The oil used on the plywood of the partition makes it water resistant and gives it a slightly warm brown color while the aluminum elements serve to protect parts of the partition as well as to light it up visually. A resistant anodized aluminum was chosen for its elegant color and its satin aspects which catch the light. Elsewhere in the apartment, due to the south-facing windows in the living room, a white plywood table was used instead of an aluminum surface to avoid high surface temperatures. A second box has been retained from the old layout and incorporates the toilets.
White is a common theme, with varying shades found throughout the apartment. The matte white of the ceiling hides the irregularities of the original concrete. The walls are in semi-gloss white velvet which has the advantage of not reflecting too much light. The crisp white floors have been painted with a low-maintenance, industrial-leaning paint that was first designed for parking lots. The tone contrasts with the period wood and metal frames of the windows which have been preserved. “They are very elegant and quite thin. With their fixed windows under the blinds, raised to let in the light, they work very well visually.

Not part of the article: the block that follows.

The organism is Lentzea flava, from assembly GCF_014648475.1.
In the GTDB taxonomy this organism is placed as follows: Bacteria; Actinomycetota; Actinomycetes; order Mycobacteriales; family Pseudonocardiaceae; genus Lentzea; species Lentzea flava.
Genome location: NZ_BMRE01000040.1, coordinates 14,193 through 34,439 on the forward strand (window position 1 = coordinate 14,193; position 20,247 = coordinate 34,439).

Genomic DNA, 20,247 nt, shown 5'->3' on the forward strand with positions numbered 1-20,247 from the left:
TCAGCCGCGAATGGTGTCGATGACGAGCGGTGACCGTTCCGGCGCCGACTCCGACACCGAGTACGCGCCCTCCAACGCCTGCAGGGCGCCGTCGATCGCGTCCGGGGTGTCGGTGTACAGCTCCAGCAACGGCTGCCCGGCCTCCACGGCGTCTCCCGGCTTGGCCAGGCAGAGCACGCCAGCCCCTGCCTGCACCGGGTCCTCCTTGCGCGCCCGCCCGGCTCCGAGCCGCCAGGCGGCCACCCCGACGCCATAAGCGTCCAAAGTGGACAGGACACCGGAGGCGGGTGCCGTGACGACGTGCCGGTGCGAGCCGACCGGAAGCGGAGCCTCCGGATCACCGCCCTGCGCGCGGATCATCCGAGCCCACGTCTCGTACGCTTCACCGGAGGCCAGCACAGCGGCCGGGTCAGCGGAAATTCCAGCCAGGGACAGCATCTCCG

The architect says he and his partner spent more time choosing furniture and lighting. “The principle of the caissons is inspired by the idea of prefabricated elements after the Second World War”, he specifies. “We had a lot of fun because it’s a moment of design that we are passionate about.” From a supposedly mid-century bed frame to an Antony chair by Jean Prouvé, the furniture then pays homage to the nascent 70s (with a Brigadier sofa by Cini Boeri unearthed at Drouot) and the 80s (with a Tavolo Con Ruote Table by Gae Aulenti). The Alvar Aalto stools date from the 1930s. Fuga wall lights by Maija Liisa Komulainen, are all connected to use more functional wall switches. As for the works of art in the apartment, they are signed by artist friends and have been chosen to highlight the sober and uncluttered architecture. For example, Pauline-Rose Dumas Shardsabove the sofa, reinterprets the perfect geometry of space as the gaze bounces from the bookcase to the textile work, then through the windows, navigating from one geometry to another.